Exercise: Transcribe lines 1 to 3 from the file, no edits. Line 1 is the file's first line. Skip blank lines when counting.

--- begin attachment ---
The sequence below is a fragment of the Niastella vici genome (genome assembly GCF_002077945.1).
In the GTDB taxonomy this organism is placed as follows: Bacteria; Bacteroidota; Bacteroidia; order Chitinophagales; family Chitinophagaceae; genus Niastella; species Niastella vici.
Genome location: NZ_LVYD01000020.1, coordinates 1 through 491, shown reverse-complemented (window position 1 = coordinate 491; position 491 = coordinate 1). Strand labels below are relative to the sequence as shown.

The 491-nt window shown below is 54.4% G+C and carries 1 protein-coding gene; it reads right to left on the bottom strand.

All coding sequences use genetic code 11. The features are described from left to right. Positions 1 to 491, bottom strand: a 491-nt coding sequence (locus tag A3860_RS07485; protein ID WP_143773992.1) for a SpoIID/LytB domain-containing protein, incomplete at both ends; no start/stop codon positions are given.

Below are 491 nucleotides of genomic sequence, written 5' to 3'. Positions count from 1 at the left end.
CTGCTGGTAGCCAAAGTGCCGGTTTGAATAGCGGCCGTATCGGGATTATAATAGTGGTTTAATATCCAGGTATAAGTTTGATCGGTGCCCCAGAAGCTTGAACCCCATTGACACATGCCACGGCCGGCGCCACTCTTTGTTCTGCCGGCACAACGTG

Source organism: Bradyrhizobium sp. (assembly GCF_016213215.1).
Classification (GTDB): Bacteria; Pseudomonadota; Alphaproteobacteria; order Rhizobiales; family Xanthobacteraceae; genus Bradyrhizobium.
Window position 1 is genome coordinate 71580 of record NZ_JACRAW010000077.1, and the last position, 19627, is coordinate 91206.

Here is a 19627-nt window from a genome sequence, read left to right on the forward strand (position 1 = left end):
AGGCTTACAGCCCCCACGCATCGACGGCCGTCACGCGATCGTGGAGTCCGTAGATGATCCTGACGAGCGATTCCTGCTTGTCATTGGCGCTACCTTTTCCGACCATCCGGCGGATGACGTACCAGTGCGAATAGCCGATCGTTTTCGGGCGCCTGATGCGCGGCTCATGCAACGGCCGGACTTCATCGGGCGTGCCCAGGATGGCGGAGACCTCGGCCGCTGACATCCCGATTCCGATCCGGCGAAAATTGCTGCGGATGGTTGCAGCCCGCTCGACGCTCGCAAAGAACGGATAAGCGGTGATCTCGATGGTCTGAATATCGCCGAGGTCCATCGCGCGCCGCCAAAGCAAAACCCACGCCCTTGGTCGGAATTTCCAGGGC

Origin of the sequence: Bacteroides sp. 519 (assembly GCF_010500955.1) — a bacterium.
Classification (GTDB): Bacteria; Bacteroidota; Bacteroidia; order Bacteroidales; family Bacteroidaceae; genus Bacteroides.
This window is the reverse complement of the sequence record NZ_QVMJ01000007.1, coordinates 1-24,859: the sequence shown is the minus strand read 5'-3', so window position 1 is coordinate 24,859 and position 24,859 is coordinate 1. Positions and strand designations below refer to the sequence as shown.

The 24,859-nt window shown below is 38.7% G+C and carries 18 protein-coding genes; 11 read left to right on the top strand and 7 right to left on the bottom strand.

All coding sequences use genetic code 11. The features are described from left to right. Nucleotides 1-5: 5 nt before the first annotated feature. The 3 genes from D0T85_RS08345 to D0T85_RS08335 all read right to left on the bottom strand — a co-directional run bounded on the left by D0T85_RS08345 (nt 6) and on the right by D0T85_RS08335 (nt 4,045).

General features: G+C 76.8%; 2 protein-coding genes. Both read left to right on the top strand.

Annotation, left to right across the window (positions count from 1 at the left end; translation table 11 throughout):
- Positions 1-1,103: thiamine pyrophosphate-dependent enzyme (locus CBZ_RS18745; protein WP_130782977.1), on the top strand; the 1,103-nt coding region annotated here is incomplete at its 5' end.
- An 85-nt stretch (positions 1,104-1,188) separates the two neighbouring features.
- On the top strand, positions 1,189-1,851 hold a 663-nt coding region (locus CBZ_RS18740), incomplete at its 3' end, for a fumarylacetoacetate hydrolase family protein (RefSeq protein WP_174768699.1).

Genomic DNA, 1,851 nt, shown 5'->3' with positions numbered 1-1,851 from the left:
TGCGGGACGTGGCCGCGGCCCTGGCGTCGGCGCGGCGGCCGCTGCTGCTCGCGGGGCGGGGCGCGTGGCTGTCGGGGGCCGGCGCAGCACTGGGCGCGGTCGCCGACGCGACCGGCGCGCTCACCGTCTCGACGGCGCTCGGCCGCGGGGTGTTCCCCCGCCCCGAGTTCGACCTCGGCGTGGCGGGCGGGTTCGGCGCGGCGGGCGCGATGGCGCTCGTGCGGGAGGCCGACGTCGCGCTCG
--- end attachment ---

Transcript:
The sequence below is a fragment of the Niastella vici genome (genome assembly GCF_002077945.1).
In the GTDB taxonomy this organism is placed as follows: Bacteria; Bacteroidota; Bacteroidia; order Chitinophagales; family Chitinophagaceae; genus Niastella; species Niastella vici.
Genome location: NZ_LVYD01000020.1, coordinates 1 through 491, shown reverse-complemented (window position 1 = coordinate 491; position 491 = coordinate 1). Strand labels below are relative to the sequence as shown.